Wednesday, 7 December 2011
A matter of physics
I went to the ladies' pond today. There was a letter pinned to the notice board in the changing room. It said that one of the longest-standing regulars had passed away. She was 98 and, until recently, she swam on the Heath three times a day. That's impressive at any age. It was with this remarkable lady in mind that I took to the pond myself.
Halfway into the water and I feared I might soon have my own letter on the notice board.
At what point you get used to the cold, I don't know. But it certainly wasn't today. Still, I chucked myself in and aimed for a buoy. I would swim there and back and get out.
Despite the pain and cold, the plan went very well. In fact, I crossed the pond in what felt like record time. I don't think I've suddenly become Michael Phelps so pondered what had happened. The water seemed to be 'thinner' than usual when it's normally like wading through cold treacle.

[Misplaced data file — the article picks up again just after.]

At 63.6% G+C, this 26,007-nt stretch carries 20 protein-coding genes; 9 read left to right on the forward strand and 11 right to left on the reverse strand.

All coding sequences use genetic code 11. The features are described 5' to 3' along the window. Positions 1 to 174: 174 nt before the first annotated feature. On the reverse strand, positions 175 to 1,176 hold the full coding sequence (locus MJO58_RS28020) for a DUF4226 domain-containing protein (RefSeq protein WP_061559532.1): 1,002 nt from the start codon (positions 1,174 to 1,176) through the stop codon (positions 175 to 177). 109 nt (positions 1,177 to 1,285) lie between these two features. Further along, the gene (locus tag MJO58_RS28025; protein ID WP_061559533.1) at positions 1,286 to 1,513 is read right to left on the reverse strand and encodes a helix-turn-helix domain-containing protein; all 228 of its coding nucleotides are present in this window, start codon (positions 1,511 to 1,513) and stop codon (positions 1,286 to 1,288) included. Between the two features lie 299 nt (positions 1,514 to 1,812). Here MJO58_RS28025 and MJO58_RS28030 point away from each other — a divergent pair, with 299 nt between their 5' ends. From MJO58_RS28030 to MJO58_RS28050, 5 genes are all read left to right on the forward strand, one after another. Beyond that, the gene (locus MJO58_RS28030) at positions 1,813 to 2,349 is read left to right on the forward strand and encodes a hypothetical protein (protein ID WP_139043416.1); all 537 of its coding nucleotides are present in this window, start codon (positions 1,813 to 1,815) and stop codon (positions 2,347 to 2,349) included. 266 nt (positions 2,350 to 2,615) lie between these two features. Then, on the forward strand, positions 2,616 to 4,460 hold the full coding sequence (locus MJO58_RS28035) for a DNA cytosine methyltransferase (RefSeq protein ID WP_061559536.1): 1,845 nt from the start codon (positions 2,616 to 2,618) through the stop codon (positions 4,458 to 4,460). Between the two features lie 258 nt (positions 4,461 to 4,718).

That's when I recalled a conversation I'd had with a clever friend. He'd said that water gets more dense, the colder it gets - until it falls to around 4 degrees, then it gets less dense as it becomes ice. A speedy bit of research (i.e. google) confirmed this. That's why ice floats. I see.
And that's why I like swimming in the pond. It's excellent for enhancing both the body and brain. Though whether a truly intelligent person would be swimming in an icy-cold pond in the first place is up for debate.
(Stats: Pond temperature: According to the board, it was 6 degrees, but I'm more inclined to trust my very empirical evidence and think it was nearer 4.)
(Pics: Spurious pond temp; Even chillier than it looks.)